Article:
Background: Coronavirus disease 2019 (COVID-19) caused by severe acute respiratory syndrome coronavirus 2 (SARS-CoV-2) has caused significant loss of life and property. In response to the serious pandemic, recently developed vaccines against SARS-CoV-2 have been administrated to the public. Nevertheless, the research on human immunization response against COVID-19 vaccines is insufficient. Although much information associated with vaccine efficacy, safety and immunogenicity has been reported by pharmaceutical companies based on laboratory studies and clinical trials, vaccine evaluation needs to be extended further to better understand the effect of COVID-19 vaccines on human beings. Methods: We performed a comparative peptidome analysis on serum samples from 95 participants collected at four time points before and after receiving CoronaVac. The collected serum samples were analyzed by matrix-assisted laser desorption/ionization time-of-flight mass spectrometry (MALDI-TOF MS) to profile the serum peptides, and also subjected to humoral and cellular immune response analyses to obtain typical immunogenicity information. Results: Significant difference in serum peptidome profiles by MALDI-TOF MS was observed after vaccination. By supervised statistical analysis, a total of 13 serum MALDI-TOF MS feature peaks were obtained on day 28 and day 42 of vaccination. The feature peaks were identified as component C1q receptor, CD59 glycoprotein, mannose-binding protein C, platelet basic protein, CD99 antigen, Leucine-rich alpha-2-glycoprotein, integral membrane protein 2B, platelet factor 4 and hemoglobin subunits. Combining with immunogenicity analysis, the study provided evidence for the humoral and cellular immune responses activated by CoronaVac. Furthermore, we found that it is possible to distinguish neutralizing antibody (NAbs)-positive from NAbs-negative individuals after complete vaccination using the serum peptidome profiles by MALDI-TOF MS together with machine learning methods, including random forest (RF), partial least squares-discriminant analysis (PLS-DA), linear support vector machine (SVM) and logistic regression (LR). Conclusions: The study shows the promise of MALDI-TOF MS-based serum peptidome analysis for the assessment of immune responses activated by COVID-19 vaccination, and discovered a panel of serum peptides biomarkers for COVID-19 vaccination and for NAbs generation. The method developed in this study can help not only in the development of new vaccines, but also in the post-marketing evaluation of developed vaccines.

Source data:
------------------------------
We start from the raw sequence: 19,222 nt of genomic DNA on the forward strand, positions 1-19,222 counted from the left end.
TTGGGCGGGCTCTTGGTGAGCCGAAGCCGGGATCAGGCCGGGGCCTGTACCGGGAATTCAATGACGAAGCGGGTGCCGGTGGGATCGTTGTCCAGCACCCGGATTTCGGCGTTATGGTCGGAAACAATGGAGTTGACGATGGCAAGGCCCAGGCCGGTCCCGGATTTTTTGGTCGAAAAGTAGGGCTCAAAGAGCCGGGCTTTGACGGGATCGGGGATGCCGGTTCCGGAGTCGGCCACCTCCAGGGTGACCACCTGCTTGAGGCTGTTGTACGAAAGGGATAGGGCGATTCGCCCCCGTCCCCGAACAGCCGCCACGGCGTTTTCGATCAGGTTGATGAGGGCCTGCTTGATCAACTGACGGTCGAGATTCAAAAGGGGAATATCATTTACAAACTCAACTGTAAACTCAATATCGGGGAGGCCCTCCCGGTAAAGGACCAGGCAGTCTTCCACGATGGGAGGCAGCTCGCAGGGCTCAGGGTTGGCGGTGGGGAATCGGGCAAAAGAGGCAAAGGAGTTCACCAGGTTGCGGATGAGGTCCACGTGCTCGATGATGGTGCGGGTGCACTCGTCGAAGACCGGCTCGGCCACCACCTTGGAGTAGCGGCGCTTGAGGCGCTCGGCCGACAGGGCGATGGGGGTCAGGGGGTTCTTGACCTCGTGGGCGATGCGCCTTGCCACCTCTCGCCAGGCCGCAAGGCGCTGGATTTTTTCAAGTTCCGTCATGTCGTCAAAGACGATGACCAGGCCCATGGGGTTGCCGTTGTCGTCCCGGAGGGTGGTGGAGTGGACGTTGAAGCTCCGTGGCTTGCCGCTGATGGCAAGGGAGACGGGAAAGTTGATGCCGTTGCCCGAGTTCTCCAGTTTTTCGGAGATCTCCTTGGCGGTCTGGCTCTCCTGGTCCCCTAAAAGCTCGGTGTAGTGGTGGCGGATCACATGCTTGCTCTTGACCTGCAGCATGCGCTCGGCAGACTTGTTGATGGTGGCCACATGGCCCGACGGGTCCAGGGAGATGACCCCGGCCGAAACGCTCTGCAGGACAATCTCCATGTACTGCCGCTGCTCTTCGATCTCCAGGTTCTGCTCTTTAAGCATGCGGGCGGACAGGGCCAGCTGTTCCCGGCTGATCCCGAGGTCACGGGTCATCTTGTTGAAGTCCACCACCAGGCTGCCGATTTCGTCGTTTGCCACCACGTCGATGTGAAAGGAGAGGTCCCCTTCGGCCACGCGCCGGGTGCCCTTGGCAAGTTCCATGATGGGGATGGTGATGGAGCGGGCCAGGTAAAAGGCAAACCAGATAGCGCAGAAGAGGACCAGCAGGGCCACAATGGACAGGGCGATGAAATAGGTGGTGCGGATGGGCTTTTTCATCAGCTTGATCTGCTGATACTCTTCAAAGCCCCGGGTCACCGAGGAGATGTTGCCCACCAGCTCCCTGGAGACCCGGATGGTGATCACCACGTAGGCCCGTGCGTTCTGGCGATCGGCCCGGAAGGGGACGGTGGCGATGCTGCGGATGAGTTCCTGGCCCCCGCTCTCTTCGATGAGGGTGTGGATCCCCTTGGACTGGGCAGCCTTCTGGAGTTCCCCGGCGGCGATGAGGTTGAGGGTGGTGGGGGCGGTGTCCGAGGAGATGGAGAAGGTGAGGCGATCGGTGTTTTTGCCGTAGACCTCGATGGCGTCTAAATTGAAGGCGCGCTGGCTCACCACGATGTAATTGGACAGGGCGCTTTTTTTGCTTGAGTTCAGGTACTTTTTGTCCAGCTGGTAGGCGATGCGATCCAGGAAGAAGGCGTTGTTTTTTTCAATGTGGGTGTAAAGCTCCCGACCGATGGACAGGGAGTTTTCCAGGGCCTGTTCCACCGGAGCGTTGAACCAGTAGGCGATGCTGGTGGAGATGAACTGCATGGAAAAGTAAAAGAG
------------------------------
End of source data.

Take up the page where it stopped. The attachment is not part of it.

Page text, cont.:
Subject(s)
COVID-19 Vaccines , COVID-19 , Antibodies, Neutralizing , Biomarkers , COVID-19/prevention & control , Glycoproteins , Humans , Immunity , Peptides/chemistry , SARS-CoV-2
7.
J Med Chem ; 65(17): 11840-11853, 2022 09 08.